Selected Topics in Brain Science
- Cellular and Molecular Mechanisms of Disease
- Introduction to the Brain and Imaging the Brain
- Structure and Measurement of the Human Brain
- Introduction to Cognitive Science
- Principles of Cognition
- Molecular Pharmacology
- Developmental Neurobiology
Cellular and Molecular Mechanisms of Disease
The module covers the following areas: (i) genetics of CNS disorders, (ii) brain metabolism, neurotransmission & neurodegeneration, (iii) autoimmune disease and repair mechanisms.
The aim of the module is to provide students with an understanding of the cellular and molecular mechanisms of disease. This material provides the theoretical basis for topics explored in other modules on the programme.
At the end of the module the students will have an understanding of (i) the genetics of disorders of the central nervous system, (ii) brain metabolism, neurotransmitters and neurodegeneration & (iii) Autoimmune disease and repair mechanisms. This understanding will be supported by workshops on laboratory techniques, brain anatomy, basic cell science & neuropathology.
Introduction to the Brain and Imaging the Brain
The module will introduce students to the central nervous system and to the functional localization of different parts of the brain. Particular emphasis will be placed on brain structures known to be involved in language processing. Students will learn about the different imaging technologies currently in use (MRI and fMRI, ERP and MEG and TMS), their relative strengths and weaknesses; the principles upon which they are based; the research designs employed by them; and the interpretation of brain images derived from their use. The module will be taught by researchers who are experts in their field.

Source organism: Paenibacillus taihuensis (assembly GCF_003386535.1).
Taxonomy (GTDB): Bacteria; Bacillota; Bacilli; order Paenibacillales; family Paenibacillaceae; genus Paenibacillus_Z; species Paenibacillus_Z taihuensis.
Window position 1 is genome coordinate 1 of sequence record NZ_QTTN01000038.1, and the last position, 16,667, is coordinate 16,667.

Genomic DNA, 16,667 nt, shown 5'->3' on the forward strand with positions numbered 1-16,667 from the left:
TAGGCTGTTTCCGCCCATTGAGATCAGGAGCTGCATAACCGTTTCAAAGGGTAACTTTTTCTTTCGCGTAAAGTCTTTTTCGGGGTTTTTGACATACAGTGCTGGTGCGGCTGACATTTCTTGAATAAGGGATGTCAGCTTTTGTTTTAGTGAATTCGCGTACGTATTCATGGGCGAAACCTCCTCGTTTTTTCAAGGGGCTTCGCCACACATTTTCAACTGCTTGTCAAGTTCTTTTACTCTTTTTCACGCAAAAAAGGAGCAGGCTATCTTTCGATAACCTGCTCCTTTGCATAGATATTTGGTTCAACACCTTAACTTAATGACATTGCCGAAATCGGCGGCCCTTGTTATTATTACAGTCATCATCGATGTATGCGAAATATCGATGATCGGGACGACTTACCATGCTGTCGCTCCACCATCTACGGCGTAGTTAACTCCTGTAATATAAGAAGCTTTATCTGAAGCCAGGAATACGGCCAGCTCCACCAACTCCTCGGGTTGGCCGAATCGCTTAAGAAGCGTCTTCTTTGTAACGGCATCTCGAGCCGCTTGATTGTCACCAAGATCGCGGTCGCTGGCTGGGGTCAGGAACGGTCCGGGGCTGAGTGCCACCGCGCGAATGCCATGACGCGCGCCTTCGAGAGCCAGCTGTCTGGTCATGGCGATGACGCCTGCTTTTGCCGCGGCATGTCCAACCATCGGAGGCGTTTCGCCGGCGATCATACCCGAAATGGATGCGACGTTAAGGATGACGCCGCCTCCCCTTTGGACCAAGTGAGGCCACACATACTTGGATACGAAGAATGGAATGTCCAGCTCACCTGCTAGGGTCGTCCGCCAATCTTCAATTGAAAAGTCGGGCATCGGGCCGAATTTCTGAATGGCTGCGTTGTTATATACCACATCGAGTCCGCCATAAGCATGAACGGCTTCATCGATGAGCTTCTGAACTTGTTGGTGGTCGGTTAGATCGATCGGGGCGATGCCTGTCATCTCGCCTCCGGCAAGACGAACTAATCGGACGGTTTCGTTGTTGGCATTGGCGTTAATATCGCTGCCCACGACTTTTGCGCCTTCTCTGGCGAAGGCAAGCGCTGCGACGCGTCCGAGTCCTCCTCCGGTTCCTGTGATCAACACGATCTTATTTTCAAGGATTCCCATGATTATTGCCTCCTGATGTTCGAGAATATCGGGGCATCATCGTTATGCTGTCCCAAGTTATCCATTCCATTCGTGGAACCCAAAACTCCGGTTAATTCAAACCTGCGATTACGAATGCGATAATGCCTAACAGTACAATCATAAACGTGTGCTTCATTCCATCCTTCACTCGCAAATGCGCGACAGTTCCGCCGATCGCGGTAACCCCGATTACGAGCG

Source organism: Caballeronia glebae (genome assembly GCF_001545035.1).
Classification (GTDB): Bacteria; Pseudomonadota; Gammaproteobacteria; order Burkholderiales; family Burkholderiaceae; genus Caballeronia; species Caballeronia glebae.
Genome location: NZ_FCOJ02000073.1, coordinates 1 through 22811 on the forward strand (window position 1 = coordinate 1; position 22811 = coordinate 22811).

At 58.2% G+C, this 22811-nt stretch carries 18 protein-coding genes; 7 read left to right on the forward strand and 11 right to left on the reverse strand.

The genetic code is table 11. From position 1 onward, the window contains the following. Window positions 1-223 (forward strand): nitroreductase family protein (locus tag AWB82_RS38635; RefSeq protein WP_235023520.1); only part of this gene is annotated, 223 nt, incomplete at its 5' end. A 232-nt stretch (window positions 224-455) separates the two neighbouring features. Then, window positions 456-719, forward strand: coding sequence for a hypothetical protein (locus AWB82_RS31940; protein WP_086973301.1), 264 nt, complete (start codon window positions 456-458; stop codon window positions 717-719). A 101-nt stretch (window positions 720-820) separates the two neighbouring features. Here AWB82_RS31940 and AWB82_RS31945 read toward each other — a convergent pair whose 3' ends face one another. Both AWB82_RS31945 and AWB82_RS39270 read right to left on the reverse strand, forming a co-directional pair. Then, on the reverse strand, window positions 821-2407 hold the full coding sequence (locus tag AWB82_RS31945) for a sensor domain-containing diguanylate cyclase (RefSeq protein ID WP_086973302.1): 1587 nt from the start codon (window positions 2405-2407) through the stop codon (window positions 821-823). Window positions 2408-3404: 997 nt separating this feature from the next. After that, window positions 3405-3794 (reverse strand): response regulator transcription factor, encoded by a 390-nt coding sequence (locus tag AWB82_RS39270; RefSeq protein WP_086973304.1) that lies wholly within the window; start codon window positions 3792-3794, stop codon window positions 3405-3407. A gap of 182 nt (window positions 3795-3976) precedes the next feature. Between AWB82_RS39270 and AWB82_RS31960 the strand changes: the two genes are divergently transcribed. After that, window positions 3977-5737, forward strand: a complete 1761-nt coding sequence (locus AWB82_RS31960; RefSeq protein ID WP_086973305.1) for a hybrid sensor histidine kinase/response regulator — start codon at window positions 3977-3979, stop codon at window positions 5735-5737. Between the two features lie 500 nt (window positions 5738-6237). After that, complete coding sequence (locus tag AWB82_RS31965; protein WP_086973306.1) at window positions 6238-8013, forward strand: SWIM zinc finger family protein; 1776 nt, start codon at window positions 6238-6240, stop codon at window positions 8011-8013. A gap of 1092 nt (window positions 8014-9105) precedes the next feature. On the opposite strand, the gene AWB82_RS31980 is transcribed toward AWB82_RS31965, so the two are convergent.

The objective of the module is to enable students to read, understand and evaluate journal articles that report studies based on lesion analysis and imaging technologies and provide the base for carrying out similar work for their project and/or in their future career.
Structure and Measurement of the Human Brain
This module outlines basic neuroanatomy and measurement of the human and animal brain. Students will be taught physiological and structural principles underlying the anatomical organization of the brain and the functional segregation of higher cognitive functions, starting from the cellular level (synapses, action potentials) and working up to a more detailed consideration of the major anatomical divisions. Neurotransmitter systems and their role in defining functional architecture will be described. Major functional circuits will be outlined, with an emphasis on their anatomical organization and connectivity. Aspects of how to measure the brain will be discussed.
Through the course, students are expected to develop knowledge and understanding of: - Basic neuroanatomy - Physiological and structural principles of the animal and human brain - Major neurotransmitter systems - Major functional divisions in the brain, including their anatomical organization and connectivity - How the brain can be measured and visualized.
Introduction to Cognitive Science